Hardware Hacks: The Raspberry Pi is everywhere
Hardware Hacks is a new section on The H that collects stories about the wide range of uses of open source in the rapidly expanding area of open hardware. Find out about interesting projects, re-purposing of devices and the creation of a new generation of deeply open systems. This edition is all about the Raspberry Pi mini-computer.
- FishPi – Developer Greg Holloway is building an unmanned, autonomous boat controlled by a Raspberry Pi. The solar powered FishPi is being designed with the goal of being able to cross the Atlantic Ocean all by itself. At the moment, Holloway is building a 20-inch long proof-of-concept vehicle and he has not yet tested it for actual seaworthiness, but the plans are to eventually produce a kit that can be sold to interested parties. Holloway expects the finished product to be able to sustain long-term operations and perform observations and data logging, aided by two-way satellite communication.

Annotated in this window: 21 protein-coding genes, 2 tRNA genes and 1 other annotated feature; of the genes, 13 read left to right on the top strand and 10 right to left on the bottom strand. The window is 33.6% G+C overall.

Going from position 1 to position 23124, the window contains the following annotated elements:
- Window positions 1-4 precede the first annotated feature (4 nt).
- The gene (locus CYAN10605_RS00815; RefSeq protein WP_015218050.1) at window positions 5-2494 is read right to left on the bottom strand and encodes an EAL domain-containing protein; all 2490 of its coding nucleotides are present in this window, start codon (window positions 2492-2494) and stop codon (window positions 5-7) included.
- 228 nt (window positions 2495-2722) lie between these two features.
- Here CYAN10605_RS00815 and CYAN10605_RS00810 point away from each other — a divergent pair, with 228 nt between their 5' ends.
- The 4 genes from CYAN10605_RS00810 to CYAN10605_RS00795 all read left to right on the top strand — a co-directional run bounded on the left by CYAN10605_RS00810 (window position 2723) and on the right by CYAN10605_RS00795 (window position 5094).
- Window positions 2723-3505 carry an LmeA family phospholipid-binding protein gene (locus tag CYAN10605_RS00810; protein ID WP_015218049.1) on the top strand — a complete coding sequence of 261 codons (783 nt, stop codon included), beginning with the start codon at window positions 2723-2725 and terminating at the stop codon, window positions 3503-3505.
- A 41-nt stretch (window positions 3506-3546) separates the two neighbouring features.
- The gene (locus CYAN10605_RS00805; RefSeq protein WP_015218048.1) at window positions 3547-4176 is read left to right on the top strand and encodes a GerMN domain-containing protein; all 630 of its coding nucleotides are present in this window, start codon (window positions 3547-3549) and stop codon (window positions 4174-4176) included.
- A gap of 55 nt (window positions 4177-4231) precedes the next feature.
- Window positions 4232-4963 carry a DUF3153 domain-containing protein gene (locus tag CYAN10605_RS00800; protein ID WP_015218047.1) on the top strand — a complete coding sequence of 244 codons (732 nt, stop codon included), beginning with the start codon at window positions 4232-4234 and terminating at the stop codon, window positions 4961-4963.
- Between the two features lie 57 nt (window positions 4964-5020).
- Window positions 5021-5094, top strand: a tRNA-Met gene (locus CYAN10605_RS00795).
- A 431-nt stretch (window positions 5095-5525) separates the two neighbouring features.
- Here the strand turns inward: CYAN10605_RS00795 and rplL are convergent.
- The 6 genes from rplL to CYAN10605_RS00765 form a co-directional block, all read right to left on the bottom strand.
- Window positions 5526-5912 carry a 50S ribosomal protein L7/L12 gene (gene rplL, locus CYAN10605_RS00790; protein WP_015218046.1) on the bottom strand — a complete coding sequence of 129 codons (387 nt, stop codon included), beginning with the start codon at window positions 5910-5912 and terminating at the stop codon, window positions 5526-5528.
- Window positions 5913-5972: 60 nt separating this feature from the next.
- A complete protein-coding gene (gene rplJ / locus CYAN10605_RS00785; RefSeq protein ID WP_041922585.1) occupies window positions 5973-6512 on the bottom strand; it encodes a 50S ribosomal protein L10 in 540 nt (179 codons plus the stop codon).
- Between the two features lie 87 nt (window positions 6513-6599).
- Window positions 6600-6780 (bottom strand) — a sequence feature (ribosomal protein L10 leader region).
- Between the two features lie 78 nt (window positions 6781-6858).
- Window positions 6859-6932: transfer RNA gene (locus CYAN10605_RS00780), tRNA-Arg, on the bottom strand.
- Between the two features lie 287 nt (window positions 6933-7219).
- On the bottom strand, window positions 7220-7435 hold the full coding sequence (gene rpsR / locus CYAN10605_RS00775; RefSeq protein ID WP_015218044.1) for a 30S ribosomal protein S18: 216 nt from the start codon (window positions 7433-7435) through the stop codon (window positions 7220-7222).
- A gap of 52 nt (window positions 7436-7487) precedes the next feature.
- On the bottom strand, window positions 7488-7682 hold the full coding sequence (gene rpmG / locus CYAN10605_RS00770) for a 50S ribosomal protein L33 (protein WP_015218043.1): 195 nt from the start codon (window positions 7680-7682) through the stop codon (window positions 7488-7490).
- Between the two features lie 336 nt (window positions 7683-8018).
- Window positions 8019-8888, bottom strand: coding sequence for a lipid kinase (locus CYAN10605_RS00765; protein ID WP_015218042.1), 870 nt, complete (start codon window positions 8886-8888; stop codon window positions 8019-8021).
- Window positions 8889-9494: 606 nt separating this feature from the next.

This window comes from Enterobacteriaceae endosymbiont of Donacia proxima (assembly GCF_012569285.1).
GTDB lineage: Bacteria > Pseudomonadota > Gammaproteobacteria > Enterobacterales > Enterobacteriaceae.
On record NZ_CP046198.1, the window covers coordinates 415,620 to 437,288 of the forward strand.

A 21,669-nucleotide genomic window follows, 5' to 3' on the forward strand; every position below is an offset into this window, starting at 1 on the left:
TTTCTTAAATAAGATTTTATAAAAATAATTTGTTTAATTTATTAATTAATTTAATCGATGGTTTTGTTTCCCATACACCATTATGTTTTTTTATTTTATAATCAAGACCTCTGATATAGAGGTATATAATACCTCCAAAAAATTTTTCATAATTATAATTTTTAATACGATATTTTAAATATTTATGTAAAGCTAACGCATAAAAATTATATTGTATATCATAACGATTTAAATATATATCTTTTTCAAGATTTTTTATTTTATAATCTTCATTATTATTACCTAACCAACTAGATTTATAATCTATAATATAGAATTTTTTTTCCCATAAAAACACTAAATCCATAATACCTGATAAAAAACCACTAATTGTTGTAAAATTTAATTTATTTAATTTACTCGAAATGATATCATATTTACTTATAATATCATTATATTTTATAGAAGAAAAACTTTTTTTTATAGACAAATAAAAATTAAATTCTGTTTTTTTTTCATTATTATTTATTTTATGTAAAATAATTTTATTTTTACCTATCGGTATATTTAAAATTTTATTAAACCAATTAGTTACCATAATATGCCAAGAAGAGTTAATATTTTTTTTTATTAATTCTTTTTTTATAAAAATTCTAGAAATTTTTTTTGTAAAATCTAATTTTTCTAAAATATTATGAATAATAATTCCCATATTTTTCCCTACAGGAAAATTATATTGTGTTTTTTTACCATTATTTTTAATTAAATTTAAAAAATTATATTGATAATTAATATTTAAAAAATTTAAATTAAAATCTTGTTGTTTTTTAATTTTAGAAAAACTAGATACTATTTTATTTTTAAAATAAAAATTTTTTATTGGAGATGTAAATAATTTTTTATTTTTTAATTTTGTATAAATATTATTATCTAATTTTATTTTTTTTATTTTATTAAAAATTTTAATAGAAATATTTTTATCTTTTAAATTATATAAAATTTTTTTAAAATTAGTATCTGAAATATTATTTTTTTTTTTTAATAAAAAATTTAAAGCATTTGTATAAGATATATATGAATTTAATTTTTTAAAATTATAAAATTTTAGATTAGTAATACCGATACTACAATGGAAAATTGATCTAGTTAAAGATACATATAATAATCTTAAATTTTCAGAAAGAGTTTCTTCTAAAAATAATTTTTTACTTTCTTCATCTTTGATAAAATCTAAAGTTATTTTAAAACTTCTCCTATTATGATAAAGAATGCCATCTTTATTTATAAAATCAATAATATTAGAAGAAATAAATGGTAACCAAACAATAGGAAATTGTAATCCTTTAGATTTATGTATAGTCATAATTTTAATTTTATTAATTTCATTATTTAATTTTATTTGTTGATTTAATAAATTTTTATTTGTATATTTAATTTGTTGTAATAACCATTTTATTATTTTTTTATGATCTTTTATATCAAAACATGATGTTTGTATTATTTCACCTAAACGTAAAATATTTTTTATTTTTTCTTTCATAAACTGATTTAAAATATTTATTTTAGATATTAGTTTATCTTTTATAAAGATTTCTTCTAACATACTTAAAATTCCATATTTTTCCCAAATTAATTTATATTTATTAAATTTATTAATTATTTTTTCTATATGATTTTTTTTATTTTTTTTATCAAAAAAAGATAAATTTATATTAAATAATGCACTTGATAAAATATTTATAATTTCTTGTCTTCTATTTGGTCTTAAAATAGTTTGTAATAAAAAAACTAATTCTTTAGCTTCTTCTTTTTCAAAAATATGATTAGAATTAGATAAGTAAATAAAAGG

- Raspberry Pi in space – Raspberry Pi founder Eben Upton thinks the device will go further than just across the Atlantic, however. He envisions the mini-computer being used in sounding rockets, experimental balloons and even satellites. Plans are already being made by the University of Leicester to shoot Raspberry-Pi-powered mini-satellites into space on board a converted intercontinental ballistic missile (ICBM).
- Pi Cobbler – For those more down-to-earth types, Adafruit Industries has released the Pi Cobbler breakout box for the Raspberry Pi. The kit is available for $7.95 (£5.12) from the US-based supplier and has to be assembled before use, with some soldering being required. The Pi Cobbler lets hackers run the Raspberry Pi's 26 I/O ports to a solderless breadboard that makes it easier to prototype hardware projects involving the mini-computer.